I was happy to see short lines for the characters, even at 9pm, or 30 minutes into the event. You’re going to wait between 30 and 60 minutes for Woody/Jessie from 9:15am through 7:30pm most days. This is closer to a 5-minute wait, which is also shorter than it is for the majority of the Early Morning Magic event. One potential nice thing about Disney After Hours is that it skews towards adults with most kids sitting the late nights out. We’re going to see very few strollers and very few ECVs and even when we do, they’re not going to be an issue moving around the Park with so much empty space (that could really be filled in). This also means shorter waits for the characters, since the kids are usually what drive those experiences.
Instead of basically fighting for their lives, Woody and Jessie were able to have some fun with guests as they headed backstage to check their boots for snakes.
Less than 30 minutes in, Toy Story Mania is posting a 5-minute wait.
There was basically nobody in line.
To the point where we could pick any row we wanted. Cast members will let you stay on the vehicles if there’s nobody waiting, but you will have to exit the building and come all the way back around if there is. If you can choose your own row, I’d go about two-thirds of the way back, where it’s least likely that someone will be standing there waiting to ride after you get back. People are lazy, so the first few rows are typically taken. The last couple of rows are typically the second most popular.
Our total experience time was 15 minutes, which is the absolute minimum that the attraction takes. This is the scene at 9:15pm – there’s certainly a lot more people around than we saw anywhere at Animal Kingdom, but it’s still easygoing.
There’s about four groups waiting to meet Buzz.
Alien Swirling Saucers and Toy Story Mania will be walk-ons all night.
Slinky Dog ‘s wait will vary between one minute and seven minutes for the majority of the event with it typically going down as it gets later in the evening.
Here’s the crowd heading into and out of Toy Story Land at 9:15pm. It’s more people than we’ve seen at Animal Kingdom and Magic Kingdom, but since it doesn’t affect wait times adversely whatsoever, I think I preferred seeing the smiles; it adds a little energy to the experience.
One note and something that may change in the future, but there are no snack carts in Toy Story Land distributing complimentary drinks, popcorn, or ice cream.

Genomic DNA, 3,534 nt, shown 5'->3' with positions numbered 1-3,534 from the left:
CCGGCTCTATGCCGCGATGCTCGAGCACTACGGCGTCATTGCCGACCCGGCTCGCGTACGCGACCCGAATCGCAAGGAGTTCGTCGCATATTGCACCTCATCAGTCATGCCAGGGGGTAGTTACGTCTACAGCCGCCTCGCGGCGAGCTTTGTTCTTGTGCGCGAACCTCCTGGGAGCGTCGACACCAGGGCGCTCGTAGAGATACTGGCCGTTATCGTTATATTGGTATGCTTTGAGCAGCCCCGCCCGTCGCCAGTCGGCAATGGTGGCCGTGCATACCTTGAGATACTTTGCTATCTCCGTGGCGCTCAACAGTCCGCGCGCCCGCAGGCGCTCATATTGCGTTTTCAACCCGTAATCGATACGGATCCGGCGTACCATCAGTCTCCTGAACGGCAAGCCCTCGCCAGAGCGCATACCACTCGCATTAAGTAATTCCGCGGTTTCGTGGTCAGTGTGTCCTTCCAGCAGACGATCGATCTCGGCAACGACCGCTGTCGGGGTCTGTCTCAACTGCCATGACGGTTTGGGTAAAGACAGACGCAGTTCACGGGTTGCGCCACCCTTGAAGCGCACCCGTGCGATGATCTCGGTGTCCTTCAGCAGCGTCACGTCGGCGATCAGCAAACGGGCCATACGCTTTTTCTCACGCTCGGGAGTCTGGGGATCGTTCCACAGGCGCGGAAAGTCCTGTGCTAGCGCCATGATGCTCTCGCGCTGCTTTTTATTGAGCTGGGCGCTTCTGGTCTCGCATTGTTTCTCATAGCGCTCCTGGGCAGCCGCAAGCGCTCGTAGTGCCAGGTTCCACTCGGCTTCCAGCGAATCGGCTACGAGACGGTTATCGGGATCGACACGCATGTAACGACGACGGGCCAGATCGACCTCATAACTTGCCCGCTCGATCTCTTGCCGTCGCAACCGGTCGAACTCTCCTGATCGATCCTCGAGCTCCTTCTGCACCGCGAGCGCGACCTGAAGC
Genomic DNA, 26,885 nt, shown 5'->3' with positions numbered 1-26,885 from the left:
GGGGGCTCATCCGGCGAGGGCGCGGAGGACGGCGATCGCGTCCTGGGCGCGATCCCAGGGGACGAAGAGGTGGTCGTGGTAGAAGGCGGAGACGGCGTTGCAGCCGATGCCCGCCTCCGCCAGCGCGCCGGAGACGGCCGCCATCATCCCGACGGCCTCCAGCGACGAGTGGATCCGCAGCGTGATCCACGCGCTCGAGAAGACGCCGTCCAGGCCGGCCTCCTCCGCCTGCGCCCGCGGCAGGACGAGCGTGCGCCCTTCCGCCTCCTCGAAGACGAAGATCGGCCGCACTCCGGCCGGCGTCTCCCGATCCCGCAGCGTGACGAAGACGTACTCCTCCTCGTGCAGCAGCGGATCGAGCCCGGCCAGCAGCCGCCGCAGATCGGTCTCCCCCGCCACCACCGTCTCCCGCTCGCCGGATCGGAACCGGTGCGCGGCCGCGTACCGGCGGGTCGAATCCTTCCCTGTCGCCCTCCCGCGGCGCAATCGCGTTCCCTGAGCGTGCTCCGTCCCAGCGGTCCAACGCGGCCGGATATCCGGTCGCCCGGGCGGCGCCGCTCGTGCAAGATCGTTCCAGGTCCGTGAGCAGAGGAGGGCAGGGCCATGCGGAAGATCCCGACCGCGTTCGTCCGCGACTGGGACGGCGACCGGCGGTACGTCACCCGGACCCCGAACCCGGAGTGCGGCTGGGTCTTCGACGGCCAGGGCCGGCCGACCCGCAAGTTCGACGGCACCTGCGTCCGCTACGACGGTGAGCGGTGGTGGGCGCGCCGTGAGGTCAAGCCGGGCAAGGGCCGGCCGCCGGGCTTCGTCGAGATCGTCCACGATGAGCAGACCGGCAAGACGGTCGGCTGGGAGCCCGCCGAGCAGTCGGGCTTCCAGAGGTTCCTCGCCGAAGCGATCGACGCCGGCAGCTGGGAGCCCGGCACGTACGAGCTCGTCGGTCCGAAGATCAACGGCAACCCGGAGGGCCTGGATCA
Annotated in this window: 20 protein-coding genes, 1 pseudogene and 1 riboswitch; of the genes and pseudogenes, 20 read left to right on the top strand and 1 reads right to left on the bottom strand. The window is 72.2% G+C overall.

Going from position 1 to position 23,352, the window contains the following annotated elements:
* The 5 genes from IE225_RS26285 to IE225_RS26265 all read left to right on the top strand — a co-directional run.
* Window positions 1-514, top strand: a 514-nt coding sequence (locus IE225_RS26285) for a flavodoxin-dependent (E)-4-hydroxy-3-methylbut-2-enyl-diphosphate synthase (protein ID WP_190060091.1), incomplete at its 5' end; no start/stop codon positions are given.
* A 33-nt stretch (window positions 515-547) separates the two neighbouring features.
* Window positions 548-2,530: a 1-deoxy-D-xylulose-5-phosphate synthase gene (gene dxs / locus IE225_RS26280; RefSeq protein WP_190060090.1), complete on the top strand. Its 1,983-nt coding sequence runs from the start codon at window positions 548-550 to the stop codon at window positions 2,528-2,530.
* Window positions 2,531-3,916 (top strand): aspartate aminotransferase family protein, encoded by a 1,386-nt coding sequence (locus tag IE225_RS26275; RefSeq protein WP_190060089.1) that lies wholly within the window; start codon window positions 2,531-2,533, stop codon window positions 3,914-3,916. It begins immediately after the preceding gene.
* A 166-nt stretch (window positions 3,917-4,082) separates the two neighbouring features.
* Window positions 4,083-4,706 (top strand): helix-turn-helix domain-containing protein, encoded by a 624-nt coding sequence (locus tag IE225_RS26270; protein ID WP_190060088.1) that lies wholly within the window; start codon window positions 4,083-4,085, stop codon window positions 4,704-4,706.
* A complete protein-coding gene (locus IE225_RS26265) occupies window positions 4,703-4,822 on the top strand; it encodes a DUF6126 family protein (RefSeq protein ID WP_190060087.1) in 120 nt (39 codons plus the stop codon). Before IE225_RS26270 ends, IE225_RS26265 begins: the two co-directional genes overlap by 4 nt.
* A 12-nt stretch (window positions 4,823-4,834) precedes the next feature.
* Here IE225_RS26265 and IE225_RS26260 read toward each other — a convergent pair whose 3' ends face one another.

This cart outside Voyage of the Little Mermaid is the closest.
For popcorn, your best bets are the kiosks in front of the Chinese Theater, where they should be popping fresh.
There was a special cocktail for the event – the Midnight Margarita.
While I am known to “enjoy the occasional cocktail,” I don’t have much time for it during these events since you can’t bring the drinks with you on the rides.
You could certainly sip a Hopsecutioner on the way from Hollywood Boulevard to Rock ‘n’ Roller Coaster or something, though. Several pop-up bars remain open during After Hours and Woody’s Lunch Box also continues serving drinks along with KRNR and Anaheim Produce.
One nice bonus during the holidays – Sunset Seasons Greetings are shown throughout the entire evening.
See this post for more information.
We also have some “shopping opportunities” here if you’d like.
We didn’t experience a wait longer than two minutes for snacks. On our first go-around at Magic Kingdom, waits were as long as ten minutes, which was frustrating given the fact that you had to give up the equivalent of two rides on Peter Pan’s Flight in order to grab a water.
We’re onto Sunset Boulevard at 9:32pm.
Rock ‘n’ Roller Coaster was posting a 5-minute wait.
There was nobody in line and the pre-show wasn’t running, so you could walk right into the loading area.
Pick any row you want.
We rode once in the front row and once in the back row.
Over the span of 15 minutes. You will need to exit the vehicle and head back through the queue to ride a second time, which is a bit of a bummer considering it adds about five minutes to each ride.
Both Rock ‘n’ Roller Coaster and Tower of Terror should be walk-ons all night.
Here we are at Tower of Terror at 9:52pm:
At Tower of Terror, you’ll have the option of whether you want to watch the pre-show or not as one library will be showing the introduction to the attraction and one will be open for anyone to walk right through.
We did one of each.
It was fun to watch the pre-show without anyone else in the room.
And it was fun to get a better look inside the library.